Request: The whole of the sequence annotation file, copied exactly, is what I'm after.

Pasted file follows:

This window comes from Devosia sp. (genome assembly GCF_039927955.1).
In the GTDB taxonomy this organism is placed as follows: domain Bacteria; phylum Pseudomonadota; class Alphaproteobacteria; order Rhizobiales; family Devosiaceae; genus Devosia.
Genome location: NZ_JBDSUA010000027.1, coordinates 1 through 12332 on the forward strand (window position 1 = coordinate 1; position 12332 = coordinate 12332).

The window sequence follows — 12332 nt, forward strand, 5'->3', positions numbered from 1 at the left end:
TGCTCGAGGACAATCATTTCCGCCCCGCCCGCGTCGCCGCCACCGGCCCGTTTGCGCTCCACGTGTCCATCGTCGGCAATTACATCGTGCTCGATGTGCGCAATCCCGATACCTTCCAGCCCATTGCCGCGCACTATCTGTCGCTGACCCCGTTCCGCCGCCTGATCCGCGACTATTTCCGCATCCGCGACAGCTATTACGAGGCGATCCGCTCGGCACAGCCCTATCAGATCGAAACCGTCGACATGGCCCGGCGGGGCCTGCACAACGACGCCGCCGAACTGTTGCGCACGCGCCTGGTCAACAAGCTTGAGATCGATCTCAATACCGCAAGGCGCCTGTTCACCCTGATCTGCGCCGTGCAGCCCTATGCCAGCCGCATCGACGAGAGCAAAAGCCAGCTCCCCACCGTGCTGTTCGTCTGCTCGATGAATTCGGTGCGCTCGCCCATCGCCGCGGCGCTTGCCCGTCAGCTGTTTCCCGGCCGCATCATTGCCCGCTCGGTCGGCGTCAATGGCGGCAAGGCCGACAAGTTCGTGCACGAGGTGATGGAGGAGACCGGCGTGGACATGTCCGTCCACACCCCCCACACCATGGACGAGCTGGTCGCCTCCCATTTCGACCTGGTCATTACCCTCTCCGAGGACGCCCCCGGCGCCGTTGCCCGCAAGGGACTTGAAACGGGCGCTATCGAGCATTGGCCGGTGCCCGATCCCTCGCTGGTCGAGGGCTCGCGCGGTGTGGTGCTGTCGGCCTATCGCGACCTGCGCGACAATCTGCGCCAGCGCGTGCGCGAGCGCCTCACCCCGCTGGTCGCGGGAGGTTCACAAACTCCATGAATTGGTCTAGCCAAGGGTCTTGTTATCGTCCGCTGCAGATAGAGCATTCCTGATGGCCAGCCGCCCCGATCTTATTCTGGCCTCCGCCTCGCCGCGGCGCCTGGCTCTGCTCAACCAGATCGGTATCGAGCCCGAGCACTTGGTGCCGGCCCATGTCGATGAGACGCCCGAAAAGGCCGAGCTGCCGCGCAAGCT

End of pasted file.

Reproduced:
This window comes from Devosia sp. (genome assembly GCF_039927955.1).
In the GTDB taxonomy this organism is placed as follows: domain Bacteria; phylum Pseudomonadota; class Alphaproteobacteria; order Rhizobiales; family Devosiaceae; genus Devosia.
Genome location: NZ_JBDSUA010000027.1, coordinates 1 through 12332 on the forward strand (window position 1 = coordinate 1; position 12332 = coordinate 12332).

The window sequence follows — 12332 nt, forward strand, 5'->3', positions numbered from 1 at the left end:
TGCTCGAGGACAATCATTTCCGCCCCGCCCGCGTCGCCGCCACCGGCCCGTTTGCGCTCCACGTGTCCATCGTCGGCAATTACATCGTGCTCGATGTGCGCAATCCCGATACCTTCCAGCCCATTGCCGCGCACTATCTGTCGCTGACCCCGTTCCGCCGCCTGATCCGCGACTATTTCCGCATCCGCGACAGCTATTACGAGGCGATCCGCTCGGCACAGCCCTATCAGATCGAAACCGTCGACATGGCCCGGCGGGGCCTGCACAACGACGCCGCCGAACTGTTGCGCACGCGCCTGGTCAACAAGCTTGAGATCGATCTCAATACCGCAAGGCGCCTGTTCACCCTGATCTGCGCCGTGCAGCCCTATGCCAGCCGCATCGACGAGAGCAAAAGCCAGCTCCCCACCGTGCTGTTCGTCTGCTCGATGAATTCGGTGCGCTCGCCCATCGCCGCGGCGCTTGCCCGTCAGCTGTTTCCCGGCCGCATCATTGCCCGCTCGGTCGGCGTCAATGGCGGCAAGGCCGACAAGTTCGTGCACGAGGTGATGGAGGAGACCGGCGTGGACATGTCCGTCCACACCCCCCACACCATGGACGAGCTGGTCGCCTCCCATTTCGACCTGGTCATTACCCTCTCCGAGGACGCCCCCGGCGCCGTTGCCCGCAAGGGACTTGAAACGGGCGCTATCGAGCATTGGCCGGTGCCCGATCCCTCGCTGGTCGAGGGCTCGCGCGGTGTGGTGCTGTCGGCCTATCGCGACCTGCGCGACAATCTGCGCCAGCGCGTGCGCGAGCGCCTCACCCCGCTGGTCGCGGGAGGTTCACAAACTCCATGAATTGGTCTAGCCAAGGGTCTTGTTATCGTCCGCTGCAGATAGAGCATTCCTGATGGCCAGCCGCCCCGATCTTATTCTGGCCTCCGCCTCGCCGCGGCGCCTGGCTCTGCTCAACCAGATCGGTATCGAGCCCGAGCACTTGGTGCCGGCCCATGTCGATGAGACGCCCGAAAAGGCCGAGCTGCCGCGCAAGCT